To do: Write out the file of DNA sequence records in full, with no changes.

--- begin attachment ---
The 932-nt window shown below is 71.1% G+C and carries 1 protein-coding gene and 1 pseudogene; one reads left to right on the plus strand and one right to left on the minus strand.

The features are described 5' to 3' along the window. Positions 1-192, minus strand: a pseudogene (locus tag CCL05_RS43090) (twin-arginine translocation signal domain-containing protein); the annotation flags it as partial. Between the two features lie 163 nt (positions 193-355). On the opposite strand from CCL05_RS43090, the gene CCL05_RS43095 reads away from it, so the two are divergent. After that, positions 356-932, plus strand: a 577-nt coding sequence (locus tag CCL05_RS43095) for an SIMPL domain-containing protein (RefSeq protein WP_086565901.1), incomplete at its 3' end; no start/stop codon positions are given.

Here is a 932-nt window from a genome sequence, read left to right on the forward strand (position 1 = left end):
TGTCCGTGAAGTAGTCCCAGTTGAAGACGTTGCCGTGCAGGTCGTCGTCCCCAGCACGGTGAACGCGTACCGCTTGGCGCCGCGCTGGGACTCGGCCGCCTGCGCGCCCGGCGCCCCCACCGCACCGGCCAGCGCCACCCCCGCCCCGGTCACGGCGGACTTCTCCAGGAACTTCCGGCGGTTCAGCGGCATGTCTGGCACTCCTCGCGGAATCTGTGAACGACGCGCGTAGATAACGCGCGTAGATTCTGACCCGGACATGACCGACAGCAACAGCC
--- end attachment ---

The 932-nt window shown below is 71.1% G+C and carries 1 protein-coding gene and 1 pseudogene; one reads left to right on the plus strand and one right to left on the minus strand.

The features are described 5' to 3' along the window. Positions 1-192, minus strand: a pseudogene (locus tag CCL05_RS43090) (twin-arginine translocation signal domain-containing protein); the annotation flags it as partial. Between the two features lie 163 nt (positions 193-355). On the opposite strand from CCL05_RS43090, the gene CCL05_RS43095 reads away from it, so the two are divergent. After that, positions 356-932, plus strand: a 577-nt coding sequence (locus tag CCL05_RS43095) for an SIMPL domain-containing protein (RefSeq protein WP_086565901.1), incomplete at its 3' end; no start/stop codon positions are given.

Here is a 932-nt window from a genome sequence, read left to right on the forward strand (position 1 = left end):
TGTCCGTGAAGTAGTCCCAGTTGAAGACGTTGCCGTGCAGGTCGTCGTCCCCAGCACGGTGAACGCGTACCGCTTGGCGCCGCGCTGGGACTCGGCCGCCTGCGCGCCCGGCGCCCCCACCGCACCGGCCAGCGCCACCCCCGCCCCGGTCACGGCGGACTTCTCCAGGAACTTCCGGCGGTTCAGCGGCATGTCTGGCACTCCTCGCGGAATCTGTGAACGACGCGCGTAGATAACGCGCGTAGATTCTGACCCGGACATGACCGACAGCAACAGCC